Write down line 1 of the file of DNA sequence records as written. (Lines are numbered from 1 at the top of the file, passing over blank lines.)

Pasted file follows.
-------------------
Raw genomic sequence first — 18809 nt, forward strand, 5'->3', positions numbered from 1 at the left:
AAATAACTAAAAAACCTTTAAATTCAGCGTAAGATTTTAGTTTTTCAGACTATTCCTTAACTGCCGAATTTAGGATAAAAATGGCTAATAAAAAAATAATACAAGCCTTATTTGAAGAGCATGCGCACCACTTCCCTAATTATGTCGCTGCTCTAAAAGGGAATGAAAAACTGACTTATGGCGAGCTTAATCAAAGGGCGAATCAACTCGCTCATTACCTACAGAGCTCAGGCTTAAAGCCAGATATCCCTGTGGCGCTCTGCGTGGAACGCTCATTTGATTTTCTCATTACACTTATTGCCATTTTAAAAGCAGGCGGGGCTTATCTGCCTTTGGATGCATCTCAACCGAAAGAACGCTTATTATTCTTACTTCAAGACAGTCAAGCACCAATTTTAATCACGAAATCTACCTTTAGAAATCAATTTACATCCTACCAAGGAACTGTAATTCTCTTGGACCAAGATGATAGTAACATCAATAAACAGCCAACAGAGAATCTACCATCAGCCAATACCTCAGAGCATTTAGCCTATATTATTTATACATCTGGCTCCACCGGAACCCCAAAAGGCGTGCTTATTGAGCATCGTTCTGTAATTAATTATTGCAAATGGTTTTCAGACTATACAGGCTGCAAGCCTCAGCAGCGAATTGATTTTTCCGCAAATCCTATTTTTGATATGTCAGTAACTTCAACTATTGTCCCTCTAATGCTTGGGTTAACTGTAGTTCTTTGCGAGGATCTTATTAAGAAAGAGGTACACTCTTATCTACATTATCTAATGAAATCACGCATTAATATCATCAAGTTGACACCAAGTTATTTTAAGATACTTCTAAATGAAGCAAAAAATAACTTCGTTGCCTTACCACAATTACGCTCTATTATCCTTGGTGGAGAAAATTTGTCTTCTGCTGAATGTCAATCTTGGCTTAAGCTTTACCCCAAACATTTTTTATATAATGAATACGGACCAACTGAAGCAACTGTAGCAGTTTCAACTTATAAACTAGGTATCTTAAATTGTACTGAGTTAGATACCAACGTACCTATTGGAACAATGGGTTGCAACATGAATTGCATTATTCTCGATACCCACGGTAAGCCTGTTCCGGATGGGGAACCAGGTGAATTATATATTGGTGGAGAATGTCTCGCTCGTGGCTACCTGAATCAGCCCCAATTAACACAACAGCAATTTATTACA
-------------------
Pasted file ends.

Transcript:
Raw genomic sequence first — 18809 nt, forward strand, 5'->3', positions numbered from 1 at the left: